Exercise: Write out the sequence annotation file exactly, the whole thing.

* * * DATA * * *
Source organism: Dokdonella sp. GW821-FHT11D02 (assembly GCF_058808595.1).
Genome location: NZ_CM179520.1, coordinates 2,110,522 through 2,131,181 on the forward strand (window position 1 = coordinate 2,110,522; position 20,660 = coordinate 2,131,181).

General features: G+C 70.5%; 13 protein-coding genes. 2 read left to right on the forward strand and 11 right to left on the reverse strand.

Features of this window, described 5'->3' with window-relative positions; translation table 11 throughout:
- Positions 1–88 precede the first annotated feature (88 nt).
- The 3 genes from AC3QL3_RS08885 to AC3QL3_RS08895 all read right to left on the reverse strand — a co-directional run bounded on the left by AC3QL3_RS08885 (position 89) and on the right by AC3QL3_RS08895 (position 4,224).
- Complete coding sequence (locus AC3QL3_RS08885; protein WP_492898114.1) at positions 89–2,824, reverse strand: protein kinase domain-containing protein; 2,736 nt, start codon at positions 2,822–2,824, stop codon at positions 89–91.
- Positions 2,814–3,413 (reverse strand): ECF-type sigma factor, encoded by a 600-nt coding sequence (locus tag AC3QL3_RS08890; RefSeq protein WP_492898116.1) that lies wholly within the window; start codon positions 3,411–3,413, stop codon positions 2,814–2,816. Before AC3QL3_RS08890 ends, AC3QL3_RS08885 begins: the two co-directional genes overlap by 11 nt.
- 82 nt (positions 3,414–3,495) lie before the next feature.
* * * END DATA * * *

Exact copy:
Source organism: Dokdonella sp. GW821-FHT11D02 (assembly GCF_058808595.1).
Genome location: NZ_CM179520.1, coordinates 2,110,522 through 2,131,181 on the forward strand (window position 1 = coordinate 2,110,522; position 20,660 = coordinate 2,131,181).

General features: G+C 70.5%; 13 protein-coding genes. 2 read left to right on the forward strand and 11 right to left on the reverse strand.

Features of this window, described 5'->3' with window-relative positions; translation table 11 throughout:
- Positions 1–88 precede the first annotated feature (88 nt).
- The 3 genes from AC3QL3_RS08885 to AC3QL3_RS08895 all read right to left on the reverse strand — a co-directional run bounded on the left by AC3QL3_RS08885 (position 89) and on the right by AC3QL3_RS08895 (position 4,224).
- Complete coding sequence (locus AC3QL3_RS08885; protein WP_492898114.1) at positions 89–2,824, reverse strand: protein kinase domain-containing protein; 2,736 nt, start codon at positions 2,822–2,824, stop codon at positions 89–91.
- Positions 2,814–3,413 (reverse strand): ECF-type sigma factor, encoded by a 600-nt coding sequence (locus tag AC3QL3_RS08890; RefSeq protein WP_492898116.1) that lies wholly within the window; start codon positions 3,411–3,413, stop codon positions 2,814–2,816. Before AC3QL3_RS08890 ends, AC3QL3_RS08885 begins: the two co-directional genes overlap by 11 nt.
- 82 nt (positions 3,414–3,495) lie before the next feature.